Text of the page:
How to backup your computer important data (suggested tools and tips)

Why backups

Having backups of your data is extremely important and you need to take some minutes to brainstorm about it (unless you have no important data on your computer and you use it for online things like checking your email or your data is saved in Google Drive or similar places, where you can recover them from any machine.... unless you forget your passwords!)

Unfortunately sometimes we have a disaster happen (like a hard disk which died suddenly) and is then when we realize that we should have taken care about it...

Types of backups and tools

Over the years I have used many backup techniques and ideas, so I wanted to share on this howto my preferred ones, why, and for which purpose is each one, for example:

  • Simple backup: you copy all the contents from one place to another
    • suggested tool: rsync, because it only copy the contents changed and not all of them, which can be a waste of time and resources to copy all of them over and over again
  • Incremental backups: they are "snapshots" and you can recover a specific state / date of the backup
    • suggested tool: rdiff-backup, its like rsync but featuring snapshot states
  • Selected backup: you backup only some things and leaving other that may be bigger in size and useless
    • suggested tool: your own script / tool
  • Secured backups: they are protected with encryption, so that nobody can have access to this data
    • suggested tool: duplicity, uses the rsync protocol and encrypts the data using your ssh or gpg key
  • Updated computers: this is the tool I use the most, since I share the same work / tools between computers and I need them to have the tools always updated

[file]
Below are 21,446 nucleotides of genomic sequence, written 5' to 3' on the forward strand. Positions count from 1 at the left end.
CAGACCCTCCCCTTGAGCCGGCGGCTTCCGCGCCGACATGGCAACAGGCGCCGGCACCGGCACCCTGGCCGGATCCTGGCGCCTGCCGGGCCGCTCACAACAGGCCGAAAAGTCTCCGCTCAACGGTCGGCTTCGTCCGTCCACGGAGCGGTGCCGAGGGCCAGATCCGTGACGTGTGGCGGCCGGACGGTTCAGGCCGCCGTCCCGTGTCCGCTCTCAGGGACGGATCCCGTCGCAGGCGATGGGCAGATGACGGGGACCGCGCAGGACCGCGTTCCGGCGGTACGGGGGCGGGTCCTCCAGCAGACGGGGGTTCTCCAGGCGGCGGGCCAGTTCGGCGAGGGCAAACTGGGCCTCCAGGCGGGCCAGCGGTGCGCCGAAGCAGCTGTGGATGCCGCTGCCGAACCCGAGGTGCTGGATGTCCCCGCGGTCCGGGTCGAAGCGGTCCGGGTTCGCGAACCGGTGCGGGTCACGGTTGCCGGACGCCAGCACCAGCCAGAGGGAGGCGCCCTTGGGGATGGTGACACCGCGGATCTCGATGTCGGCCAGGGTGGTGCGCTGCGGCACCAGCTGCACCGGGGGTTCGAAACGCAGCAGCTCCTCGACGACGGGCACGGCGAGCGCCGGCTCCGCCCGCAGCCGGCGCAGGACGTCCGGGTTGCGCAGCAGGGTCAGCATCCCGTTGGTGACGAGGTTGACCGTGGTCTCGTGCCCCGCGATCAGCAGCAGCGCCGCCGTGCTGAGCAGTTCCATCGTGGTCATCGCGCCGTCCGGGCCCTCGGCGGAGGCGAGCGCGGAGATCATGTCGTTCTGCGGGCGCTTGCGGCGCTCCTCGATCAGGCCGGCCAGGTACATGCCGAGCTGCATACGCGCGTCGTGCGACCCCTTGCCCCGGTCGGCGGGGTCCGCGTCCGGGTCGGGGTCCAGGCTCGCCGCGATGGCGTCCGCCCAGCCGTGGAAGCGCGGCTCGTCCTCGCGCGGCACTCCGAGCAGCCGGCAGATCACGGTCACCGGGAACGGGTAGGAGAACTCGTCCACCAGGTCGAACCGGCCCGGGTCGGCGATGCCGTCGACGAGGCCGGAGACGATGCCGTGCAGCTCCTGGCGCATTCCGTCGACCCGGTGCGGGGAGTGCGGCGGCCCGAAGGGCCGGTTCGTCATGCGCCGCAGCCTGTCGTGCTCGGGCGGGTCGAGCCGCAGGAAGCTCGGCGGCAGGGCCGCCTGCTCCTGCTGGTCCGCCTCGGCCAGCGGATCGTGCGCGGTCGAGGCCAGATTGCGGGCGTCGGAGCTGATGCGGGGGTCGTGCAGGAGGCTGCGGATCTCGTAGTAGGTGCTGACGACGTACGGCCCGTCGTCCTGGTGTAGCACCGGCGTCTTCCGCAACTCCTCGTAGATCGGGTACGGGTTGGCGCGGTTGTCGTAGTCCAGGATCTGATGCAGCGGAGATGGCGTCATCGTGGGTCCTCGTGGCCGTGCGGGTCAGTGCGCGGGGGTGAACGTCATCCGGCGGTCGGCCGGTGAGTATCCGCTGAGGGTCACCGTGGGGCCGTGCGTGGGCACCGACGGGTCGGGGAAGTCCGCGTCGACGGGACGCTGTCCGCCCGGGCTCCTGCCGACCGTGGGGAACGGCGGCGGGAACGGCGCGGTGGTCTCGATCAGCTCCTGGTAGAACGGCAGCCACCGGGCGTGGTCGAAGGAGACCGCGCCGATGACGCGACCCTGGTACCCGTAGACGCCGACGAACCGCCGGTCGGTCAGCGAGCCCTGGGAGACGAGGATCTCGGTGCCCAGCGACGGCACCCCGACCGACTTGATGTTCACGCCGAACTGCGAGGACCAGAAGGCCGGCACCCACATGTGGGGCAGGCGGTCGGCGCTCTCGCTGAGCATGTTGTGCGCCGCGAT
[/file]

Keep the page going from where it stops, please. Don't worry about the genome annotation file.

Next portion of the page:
• suggeted tool: unison, it transfer files between computers, networks or disks, keeping a memory of what has been deleted, you can also merge contents that has been updated in both ends at the same time, etc...
    • suggested tool: git, it can be much more manual and for advanced users but stills a powerful option if well brainstormed

Examples and suggestions:

  • For websites: Use a snapshot of the files using rdiff-backup and a dump copy of the database, these are 2 different things but you can easily restore an entire state of a website with this method

  • For personal work:

    • Structure correctly your files in your computer (a directory for code, other for images, other for bigger files, for backups, etc..), and then setup unison to share the specific dirs of your important data between computers (or to an external HD, or to a server, remote machine over network, etc...)
    • Use duplicity to send the most important data to a remote server, since its encrypted you are safe
    • Use always your hard disks with encryption
    • Use an rsync or rdiff-backup command to send important data each day to your external disk, from a cronjob, so you don't need to think about it and they are made all the time

Tips

Unison configuration

Update your system (apug) and use a demo configuration for unison, since it can be painful and slow to setup and review all the files:

cd ~
elive-skel upgrade .unison

Then read and edit the files inside ~/.unison

Home structure

Some years ago I have started to use an own Home structure for my files, since then, it worked very good and very compatible with any OS (especially Elive :P), so let me share this concept here that may help others

So, the main structure is separated in 3 main directories:

  • Git: small size: this directory contains all the files that must require a history of their changes: mostly for script, confs, and small files